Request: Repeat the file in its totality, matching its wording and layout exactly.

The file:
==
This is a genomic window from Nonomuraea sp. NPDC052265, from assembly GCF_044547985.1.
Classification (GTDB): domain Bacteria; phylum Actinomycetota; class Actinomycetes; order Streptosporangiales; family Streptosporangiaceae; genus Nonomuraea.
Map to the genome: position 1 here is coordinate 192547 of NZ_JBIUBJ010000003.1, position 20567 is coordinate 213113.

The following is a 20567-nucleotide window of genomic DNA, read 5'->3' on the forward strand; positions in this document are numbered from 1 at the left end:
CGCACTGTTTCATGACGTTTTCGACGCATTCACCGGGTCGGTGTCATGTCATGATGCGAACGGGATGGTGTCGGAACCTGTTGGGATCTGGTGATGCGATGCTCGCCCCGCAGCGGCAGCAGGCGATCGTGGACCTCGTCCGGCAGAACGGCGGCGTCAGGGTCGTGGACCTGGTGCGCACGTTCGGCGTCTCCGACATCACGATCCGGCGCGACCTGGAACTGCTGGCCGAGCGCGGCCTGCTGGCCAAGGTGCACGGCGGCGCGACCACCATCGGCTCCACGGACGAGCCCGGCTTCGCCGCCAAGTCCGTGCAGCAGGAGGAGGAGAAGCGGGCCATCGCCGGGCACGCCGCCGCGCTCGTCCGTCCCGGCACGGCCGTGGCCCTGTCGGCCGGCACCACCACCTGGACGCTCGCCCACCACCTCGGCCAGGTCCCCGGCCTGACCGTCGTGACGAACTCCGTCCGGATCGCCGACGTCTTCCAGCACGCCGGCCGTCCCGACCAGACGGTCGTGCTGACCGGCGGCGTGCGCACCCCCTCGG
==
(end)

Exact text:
This is a genomic window from Nonomuraea sp. NPDC052265, from assembly GCF_044547985.1.
Classification (GTDB): domain Bacteria; phylum Actinomycetota; class Actinomycetes; order Streptosporangiales; family Streptosporangiaceae; genus Nonomuraea.
Map to the genome: position 1 here is coordinate 192547 of NZ_JBIUBJ010000003.1, position 20567 is coordinate 213113.

The following is a 20567-nucleotide window of genomic DNA, read 5'->3' on the forward strand; positions in this document are numbered from 1 at the left end:
CGCACTGTTTCATGACGTTTTCGACGCATTCACCGGGTCGGTGTCATGTCATGATGCGAACGGGATGGTGTCGGAACCTGTTGGGATCTGGTGATGCGATGCTCGCCCCGCAGCGGCAGCAGGCGATCGTGGACCTCGTCCGGCAGAACGGCGGCGTCAGGGTCGTGGACCTGGTGCGCACGTTCGGCGTCTCCGACATCACGATCCGGCGCGACCTGGAACTGCTGGCCGAGCGCGGCCTGCTGGCCAAGGTGCACGGCGGCGCGACCACCATCGGCTCCACGGACGAGCCCGGCTTCGCCGCCAAGTCCGTGCAGCAGGAGGAGGAGAAGCGGGCCATCGCCGGGCACGCCGCCGCGCTCGTCCGTCCCGGCACGGCCGTGGCCCTGTCGGCCGGCACCACCACCTGGACGCTCGCCCACCACCTCGGCCAGGTCCCCGGCCTGACCGTCGTGACGAACTCCGTCCGGATCGCCGACGTCTTCCAGCACGCCGGCCGTCCCGACCAGACGGTCGTGCTGACCGGCGGCGTGCGCACCCCCTCGG